ISSN 0026-8933, Molecular Biology, 2017, Vol. 51, No. 4, pp. 592–595. © Pleiades Publishing, Inc., 2017.
Original Russian Text © M.V. Tikhonov, O.G. Maksimenko, P.G. Georgiev, I.V. Korobko, 2017, published in Molekulyarnaya Biologiya, 2017, Vol. 51, No. 4, pp. 671–676.
Optimal Artificial Mini-Introns for Transgenic Expression
in the Cells of Mice and Hamsters
M. V. Tikhonov*, O. G. Maksimenko, P. G. Georgiev, and I. V. Korobko
Institute of Gene Biology, Russian Academy of Sciences, Moscow, 119334 Russia
Received July 24, 2016; in final form, October 24, 2016
Abstract⎯Introns can frequently enhance transgene expression, and sometimes they are absolutely substan-
tial. Based on an analysis of murine genes, in which mRNA does not have alternative splicing, a universal
design of the efficiently spliced artificial introns of small sizes has been proposed. These introns are shown to
be eff iciently spliced in CHO cells from hamster ovaries. The proposed strategy can be used to include introns
in cDNA, which would elevate the production of recombinant proteins in cell culture, as well as in transgenic
Keywords: artificial intron, cDNA, expression
Introns can frequently enhance transgene expres-
sion, and sometimes they are absolutely substantial
[1‒5]. This suggests the inclusion of introns in expres-
sion constructs designed for production of recombi-
nant proteins. The CHO cell line derived from the
hamster ovaries is conventionally used to produce
recombinant protein and is also relevant in the use of
introns . Introns can be of significant importance in
transgenic animals due to the substantial increase in
transgene expression (see, e.g., ). For this reason,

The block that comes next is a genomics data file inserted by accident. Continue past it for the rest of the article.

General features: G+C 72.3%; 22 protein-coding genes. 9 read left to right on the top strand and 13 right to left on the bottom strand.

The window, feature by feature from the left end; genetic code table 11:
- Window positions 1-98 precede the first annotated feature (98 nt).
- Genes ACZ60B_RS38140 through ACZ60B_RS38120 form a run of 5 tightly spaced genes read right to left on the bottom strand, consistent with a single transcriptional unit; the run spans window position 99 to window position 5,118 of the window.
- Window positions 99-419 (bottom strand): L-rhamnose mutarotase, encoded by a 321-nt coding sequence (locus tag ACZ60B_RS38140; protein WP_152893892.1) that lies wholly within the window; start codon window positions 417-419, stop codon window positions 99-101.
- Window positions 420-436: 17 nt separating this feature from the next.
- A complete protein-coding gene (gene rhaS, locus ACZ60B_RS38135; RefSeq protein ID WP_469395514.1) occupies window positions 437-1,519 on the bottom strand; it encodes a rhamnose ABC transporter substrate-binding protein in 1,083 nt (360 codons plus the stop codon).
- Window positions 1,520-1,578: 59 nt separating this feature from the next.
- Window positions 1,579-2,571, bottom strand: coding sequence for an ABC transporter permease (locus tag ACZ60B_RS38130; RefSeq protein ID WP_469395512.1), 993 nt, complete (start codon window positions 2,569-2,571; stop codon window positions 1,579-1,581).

complete genomic sequences of genes (not intronless
cDNA copies) are preferable for transgenesis. How-
ever, large DNA sequences in turn lead to genetic con-
structs of significant sizes, which makes their creation
and manipulation difficult.
The intron-dependent enhancement of gene
expression can be associated with enhancer sequences
located in introns. However, aside from these
enhancers, the intron splicing affects gene expression
at the posttranscriptional level .This is another evi-
dence in favor of inclusion of both endogenic and
exogenic introns in transgenes. In fact, several vectors,
for example pCI (Promega, United States), carry
mini-introns in their transgenes, which were obtained
by the elimination of the long mid-regions of introns
. However, this approach requires an individual
analysis in each specific case . Moreover, if several
introns must be included, alternative splicing can
complicate the construction task. All of this led to the
development of the standard strategy in the construc-
tion of artificial mini-introns with efficient splicing,
which simplifies their insertion into target cDNA.
Several such introns located in the same transcript can
be used without a risk of the alternative splicing.
The minimum set of intron structural components
required for splicing includes the donor and acceptor
sites, branch point, and polypyrimidine region located
between the branch point and the acceptor site .
An artificial mini-intron has to include the entire set
with the optimal location of its components. This
strategy allowed one to create an artificial intron that
was efficiently spliced in Shizophillum commune. The
transgene with this intron was expressed at a high level,
which would be impossible if there was no intron .
Since consensus sequences of splicing sites can vary in
different organisms , the choice of a model is
important. The house mouse (Mus musculus) was cho-
sen in this study because it is a basic model for trans-
genesis and is phylogenetically close to the Chinese
hamster (Cricetulus griseus), the cells of which gave
rise to the biotechnologically important CHO cell line
and its derivatives.
Plasmids. To obtain the basic version of the artifi-
cial intron two oligonucleotides of 5'-gcactcgagaaggta-
included 45 nt of the intron 5'-region, and 5'-gtatct-
which was complementary to the intron 3'-region,
were annealed by the 15 complementary nucleotides
and filled in with Pfu DNA polymerase (Thermo
Fisher Scientific, United States). The resulting DNA
Abbreviation: EGFP, enhanced green fluorescent protein.
MOLECULAR CELL BIOLOGY